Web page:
PocketHealth eases doctor-patient communications with easy image exchange

Have you ever needed a copy of your medical imaging to take to your doctor or another healthcare provider and been handed a CD? You’re not alone. Many radiologists still use CDs and similar antiquated tech to share patients’ imaging files.

A startup called PocketHealth has taken issue with that. The company has built a medical image exchange platform to digitize the process for every patient and healthcare provider, no CDs involved. The company, headquartered in Toronto, said on Wednesday that it had secured $33 million ($45 million CAD) in a Series B funding round.

PocketHealth’s journey began after one of its co-founders, Harsh Nayyar (CTO), suffered a tennis injury in 2016. He received the results of his CT scan on a CD, but he could not see them and needed to carry the CD along to whatever practitioner he needed to see next. That experience inspired him and his brother, Rishi Nayyar (CEO), to streamline the way hospitals share patients’ medical imaging.

“When we learned that this was still commonplace across healthcare sites all over North America [in 2014], we knew we could change that,” Rishi told TechCrunch. “Despite technological advancements, access to healthcare data remains hindered by legacy image exchanges, creating delays, unnecessary costs and negative patient experiences.”

For 20 years, legacy image-sharing systems used by healthcare providers have “de-emphasized patient access to their own healthcare data, moving files across a closed network from point A to point B,” Rishi said. PocketHealth wants to change that by giving patients more access to, control over and a deeper understanding of their health records.

The eight-year-old company says more than 1.5 million patients at 775 healthcare sites use its platform in North America. PocketHealth plans to use the new money to improve its AI technology, double its current headcount of 110 over the next two years and expand its operations across North America.

Image Credits: PocketHealth

PocketHealth started by digitizing patients’ imaging reports and giving them access to it, and has now evolved its product by adding a layer of understanding that helps solve data portability problems.

Rishi said the service helps patients understand “what’s happening, showing them what they may have missed, what they can do next, or enabling them to easily return to their provider for follow-up care.”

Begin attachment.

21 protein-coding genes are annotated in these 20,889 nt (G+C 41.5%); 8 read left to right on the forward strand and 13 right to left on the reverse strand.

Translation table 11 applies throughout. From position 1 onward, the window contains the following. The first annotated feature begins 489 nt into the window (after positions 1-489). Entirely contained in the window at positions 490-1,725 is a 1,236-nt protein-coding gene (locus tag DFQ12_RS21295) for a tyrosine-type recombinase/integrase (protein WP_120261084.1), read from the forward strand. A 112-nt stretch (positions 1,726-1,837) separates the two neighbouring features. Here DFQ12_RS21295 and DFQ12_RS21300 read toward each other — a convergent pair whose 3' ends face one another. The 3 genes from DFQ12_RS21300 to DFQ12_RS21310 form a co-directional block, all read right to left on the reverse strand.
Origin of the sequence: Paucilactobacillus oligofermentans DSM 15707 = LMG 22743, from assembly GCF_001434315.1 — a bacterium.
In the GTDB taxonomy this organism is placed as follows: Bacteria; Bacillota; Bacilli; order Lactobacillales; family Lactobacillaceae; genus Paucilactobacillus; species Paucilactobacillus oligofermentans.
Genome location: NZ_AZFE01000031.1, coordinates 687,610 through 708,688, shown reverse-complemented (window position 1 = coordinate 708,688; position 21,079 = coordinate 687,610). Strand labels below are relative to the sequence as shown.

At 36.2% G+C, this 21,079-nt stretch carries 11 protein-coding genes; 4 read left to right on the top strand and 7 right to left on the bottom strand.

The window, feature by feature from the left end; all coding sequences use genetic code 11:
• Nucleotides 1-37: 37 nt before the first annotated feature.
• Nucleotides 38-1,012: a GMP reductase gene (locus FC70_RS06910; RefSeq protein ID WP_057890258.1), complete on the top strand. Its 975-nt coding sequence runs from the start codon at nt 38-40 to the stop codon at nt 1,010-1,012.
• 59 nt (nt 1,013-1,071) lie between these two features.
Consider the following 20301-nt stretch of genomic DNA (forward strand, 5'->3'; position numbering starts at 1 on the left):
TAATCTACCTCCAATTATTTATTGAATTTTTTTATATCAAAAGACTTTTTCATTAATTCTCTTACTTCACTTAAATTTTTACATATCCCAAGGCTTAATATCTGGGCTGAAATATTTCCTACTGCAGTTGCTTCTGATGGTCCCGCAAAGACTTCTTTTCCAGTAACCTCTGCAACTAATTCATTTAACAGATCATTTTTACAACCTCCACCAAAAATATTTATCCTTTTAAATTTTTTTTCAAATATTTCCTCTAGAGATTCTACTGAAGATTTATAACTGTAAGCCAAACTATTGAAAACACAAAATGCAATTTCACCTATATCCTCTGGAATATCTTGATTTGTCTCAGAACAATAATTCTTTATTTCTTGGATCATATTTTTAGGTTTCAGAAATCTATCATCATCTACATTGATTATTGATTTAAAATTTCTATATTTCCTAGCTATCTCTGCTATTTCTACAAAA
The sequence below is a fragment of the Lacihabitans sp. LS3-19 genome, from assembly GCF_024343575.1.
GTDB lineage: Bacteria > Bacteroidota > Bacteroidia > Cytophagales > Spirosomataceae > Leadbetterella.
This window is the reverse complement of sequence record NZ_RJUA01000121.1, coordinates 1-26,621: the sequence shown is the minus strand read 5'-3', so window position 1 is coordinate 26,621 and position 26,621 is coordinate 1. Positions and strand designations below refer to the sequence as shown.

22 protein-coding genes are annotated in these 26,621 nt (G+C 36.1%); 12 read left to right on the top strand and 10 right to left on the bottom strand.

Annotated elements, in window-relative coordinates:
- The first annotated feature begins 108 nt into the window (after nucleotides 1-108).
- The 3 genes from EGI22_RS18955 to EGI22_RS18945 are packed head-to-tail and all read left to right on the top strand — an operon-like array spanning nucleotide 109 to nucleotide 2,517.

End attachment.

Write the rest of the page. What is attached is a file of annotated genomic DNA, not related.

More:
It also can benefit service providers. The outfit says Valley View Hospital in Colorado, one of its customers, reduced non-labor costs by 95% by moving on from CDs. Another user, Unity Health in Toronto, was able to close its imaging library and save more than $120,000.

PocketHealth isn’t the only company digitizing and enabling the sharing of medical imaging. Ambra Health, based in New York, runs a similar business, and EnvoyAI, based in Massachusetts, is building a medical imaging AI marketplace. Legacy image exchange providers like Nuance PowerShare and Change Healthcare are also among PocketHealth’s peers.

One thing that sets PocketHealth apart from incumbents in this space is that it provides patients access to their medical data, while legacy providers enable healthcare providers to share images with each other and have limited patient access capabilities.

When asked about its user data privacy policy, Rishi told TechCrunch: “Patients are the owners of their own personal health information (PHI). We store PHI permanently for patients, as they need and want ongoing access [to their imaging], but any patient can permanently delete their data from PocketHealth at any point in time. We do not sell or lease PHI to any third party.”

Rishi also said the company encrypts its data to stay compliant with SOC2 Type II, HIPAA and PHIPA standards. “Security is a priority for us. It’s never just a static investment — it’s an ongoing area of focus. Data is stored locally and safeguarded from data breaches. We use Microsoft Azure to host in both Canada and the U.S., with constant security audits and reassessments. Patients have access to their data and can securely share and revoke access to their imaging using an access code, so they’re in control over who sees what and when,” he explained.

Round13 Capital led the Series B round, which brings PocketHealth’s total capital raised to more than $55.5 million in equity. The round also saw participation from Deloitte Ventures and Samsung Next, and existing backers Questa Capital and Radical Ventures.

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